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'Everyone loved Don' - Community members share legacy of former Gainesville First UMC pastor
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Don Harp Jr., left, shows his support for Shaw Carter. Photo courtesy Doug Carter

Although Don Harp Jr., former pastor of Gainesville First United Methodist Church, hasn’t lived in Hall County since 1988, the warmth of his light can still be felt among those he loved.

On Tuesday, April 20, Harp died at 82 years old. 

“He was such a life-changer for so many in this community, even not necessarily members of his church,” Don Carter, who was a close friend of Harp’s, said. “He was loved across the community and so respected. He had that spiritualness about him, that great sense of humor, that kindness. Anytime I walked away from him, I felt better about myself and better about life.”

Harp served as pastor of Gainesville First UMC from the early ‘80s until 1988, then was called to lead at Peachtree Road UMC in Buckhead. He remained at the church until his retirement in the early 2000s. Afterward, he taught part-time in Emory Univesrty’s theology department.

The Methodist pastor also served at St. Andrews UMC in Carrollton, Northwoods UMC in Doraville and Sam Jones UMC in Cartersville.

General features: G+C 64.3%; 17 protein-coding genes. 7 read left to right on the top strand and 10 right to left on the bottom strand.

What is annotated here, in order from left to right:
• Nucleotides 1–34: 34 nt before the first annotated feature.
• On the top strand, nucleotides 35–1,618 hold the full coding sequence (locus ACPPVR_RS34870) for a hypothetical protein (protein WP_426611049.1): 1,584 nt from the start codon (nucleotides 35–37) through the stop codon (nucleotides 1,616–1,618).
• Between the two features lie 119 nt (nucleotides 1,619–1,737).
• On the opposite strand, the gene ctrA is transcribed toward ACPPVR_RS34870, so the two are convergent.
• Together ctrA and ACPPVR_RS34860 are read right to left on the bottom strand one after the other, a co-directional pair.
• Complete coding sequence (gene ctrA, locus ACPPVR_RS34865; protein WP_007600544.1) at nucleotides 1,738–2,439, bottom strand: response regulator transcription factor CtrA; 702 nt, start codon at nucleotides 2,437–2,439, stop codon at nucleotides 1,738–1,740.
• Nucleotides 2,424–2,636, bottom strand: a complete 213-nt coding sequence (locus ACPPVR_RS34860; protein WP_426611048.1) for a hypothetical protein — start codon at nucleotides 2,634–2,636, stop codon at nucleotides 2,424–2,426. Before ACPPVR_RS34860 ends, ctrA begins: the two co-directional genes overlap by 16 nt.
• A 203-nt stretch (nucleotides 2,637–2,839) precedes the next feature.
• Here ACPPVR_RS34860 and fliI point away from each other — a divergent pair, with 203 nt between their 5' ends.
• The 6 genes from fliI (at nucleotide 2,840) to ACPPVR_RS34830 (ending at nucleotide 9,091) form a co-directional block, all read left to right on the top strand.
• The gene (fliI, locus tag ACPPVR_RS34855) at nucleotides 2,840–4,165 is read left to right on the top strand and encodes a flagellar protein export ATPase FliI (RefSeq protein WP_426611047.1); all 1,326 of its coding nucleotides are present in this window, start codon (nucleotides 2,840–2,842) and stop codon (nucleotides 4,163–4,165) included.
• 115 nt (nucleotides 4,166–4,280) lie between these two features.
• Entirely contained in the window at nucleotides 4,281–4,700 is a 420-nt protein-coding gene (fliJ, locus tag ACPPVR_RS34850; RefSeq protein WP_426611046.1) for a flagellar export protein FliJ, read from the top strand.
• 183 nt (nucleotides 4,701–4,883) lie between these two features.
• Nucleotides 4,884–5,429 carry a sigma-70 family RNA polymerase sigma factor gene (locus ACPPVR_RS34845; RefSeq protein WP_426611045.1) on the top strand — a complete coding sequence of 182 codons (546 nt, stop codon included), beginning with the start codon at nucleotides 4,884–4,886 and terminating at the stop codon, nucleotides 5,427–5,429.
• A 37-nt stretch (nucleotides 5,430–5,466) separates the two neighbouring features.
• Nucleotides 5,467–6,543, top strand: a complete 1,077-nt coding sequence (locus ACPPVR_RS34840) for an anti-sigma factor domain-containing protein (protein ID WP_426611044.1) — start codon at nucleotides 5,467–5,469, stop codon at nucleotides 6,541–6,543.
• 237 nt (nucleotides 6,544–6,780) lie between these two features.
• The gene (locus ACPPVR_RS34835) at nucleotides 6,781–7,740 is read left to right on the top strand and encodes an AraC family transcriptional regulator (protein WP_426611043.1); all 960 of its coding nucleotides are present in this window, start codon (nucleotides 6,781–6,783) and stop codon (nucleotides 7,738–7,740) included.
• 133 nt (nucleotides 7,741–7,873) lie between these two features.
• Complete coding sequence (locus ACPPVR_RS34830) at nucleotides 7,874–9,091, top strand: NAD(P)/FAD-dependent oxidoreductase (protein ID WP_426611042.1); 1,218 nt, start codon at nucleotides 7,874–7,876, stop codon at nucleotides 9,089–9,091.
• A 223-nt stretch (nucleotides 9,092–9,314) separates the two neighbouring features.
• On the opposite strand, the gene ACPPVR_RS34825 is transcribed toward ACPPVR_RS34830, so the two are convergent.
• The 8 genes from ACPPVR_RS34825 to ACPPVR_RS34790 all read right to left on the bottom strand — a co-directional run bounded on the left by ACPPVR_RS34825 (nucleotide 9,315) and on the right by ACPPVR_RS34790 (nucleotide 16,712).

Before he went to seminary at Candler School of Theology at Emory, Harp was recruited to Young Harris College to play baseball under the then-coach, Zell Miller. He later attended Huntingdon College in Montgomery, Alabama, where he was a star baseball player.

Steve Dodson, pastor of Thomson First UMC, said Harp was like an uncle to him during his childhood and a close family friend. 

“Don was a great competitor and had an aspiring baseball career,” Dodson said. “He had the opportunity to play in minor leagues, and decided to pursue a calling to ministry. That was very inspiring to me as a young man.”

Carter describes Harp as one of the “greatest storytellers” he has ever met. And many who have read his old columns in The Times or heard him preach feel the same. 

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Don Harp, right, poses for a photo with Leslie Watkins, left, who used to work for him at Peachtree Road UMC. Photo courtesy Melanie Brasher

“He could take his sermons and weave them in all these life stories and all these humorous stories, and you just were sitting there rolling with laughter,” Carter said. 

In the months leading up until his death, Melanie Brasher, sister of Dodson, said Harp posted stories about special moments in his life, oftentimes typing out the words with one finger.

Carter, Dodson and Brasher shared how those stories rekindled friendships Harp had across Georgia, bringing happiness to many, including themselves. 

“His legacy is all the lives that he touched,” Brasher said. “He was friends with all walks of life regardless of background, religion, status, money.”

Carter said his late son, Shaw, was also close with Harp. Shaw, who was born with a congenital heart disease, underwent a heart transplant in 2014, and Harp showed up at the hospital the day after the surgery.